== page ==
Students around the world are facing, in some cases, their last week at university, with looming deadlines and essay and dissertations to submit. Many have already finished, but some like myself have until the end of this week to hand in everything they have before the scrutiny of their academic achievements are met and their degree classification is out of their hands.
So when I found out earlier today that my friend, Lauren, had almost (I suspect there was an intervention, lots of anger and then possibly acceptance) rescinded her Facebook password over to her friend as to avoid the temptation of spending all day on the site and neglecting her very important final year essays, I was not that surprised.
The ongoing debate of whether the Generation Y and today's students and youth are addicted to Facebook will go on until the cows come home, and even then, the cows will probably get brought into the discussion with their own version of opinions.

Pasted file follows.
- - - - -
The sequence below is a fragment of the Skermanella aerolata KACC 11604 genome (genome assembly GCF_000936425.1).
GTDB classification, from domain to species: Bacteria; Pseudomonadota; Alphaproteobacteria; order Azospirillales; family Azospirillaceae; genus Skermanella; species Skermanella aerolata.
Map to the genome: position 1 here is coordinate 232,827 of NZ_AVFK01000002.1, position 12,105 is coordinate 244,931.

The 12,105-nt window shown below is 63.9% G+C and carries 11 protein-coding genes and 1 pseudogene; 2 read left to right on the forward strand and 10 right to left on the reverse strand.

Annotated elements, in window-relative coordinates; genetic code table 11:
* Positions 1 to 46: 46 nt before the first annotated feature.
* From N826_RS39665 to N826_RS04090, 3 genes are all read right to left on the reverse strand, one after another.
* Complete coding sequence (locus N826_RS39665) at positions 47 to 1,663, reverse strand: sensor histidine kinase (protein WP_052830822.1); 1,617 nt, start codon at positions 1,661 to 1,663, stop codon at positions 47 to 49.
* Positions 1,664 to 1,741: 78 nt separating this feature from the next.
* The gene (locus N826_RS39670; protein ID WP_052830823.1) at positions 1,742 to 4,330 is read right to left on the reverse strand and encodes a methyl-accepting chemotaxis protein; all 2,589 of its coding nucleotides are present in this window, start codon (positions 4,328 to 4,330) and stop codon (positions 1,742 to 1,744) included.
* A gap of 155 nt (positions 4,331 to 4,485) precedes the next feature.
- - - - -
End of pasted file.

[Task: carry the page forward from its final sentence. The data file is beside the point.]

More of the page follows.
My opinion of which I was interviewed for a friend's final year film project of a Multimedia Technology degree named aptly, 'iGeneration', studied the affects of the online world on the Generation Y, is clear and relatively simple.
We are not addicted to Facebook, social networking or the instant communications we see today. It has simply become part of the natural, albeit sped up progression of how people communicate. The issue we concern ourselves with is when this access is denied and we struggle to communicate by means of which we are used to.
We do however struggle to know what to do when we can't instantly communicate with each other. Just as before the web, one might study an A-to-Z map to find driving directions; now we check on Google Maps instead. Instead of waiting for a letter sent by snail mail, we use e-mail and further our "addictions" to the BlackBerry and mobile, portable devices. The alternative options are not gone, more so hidden by far more instant and convenient methods.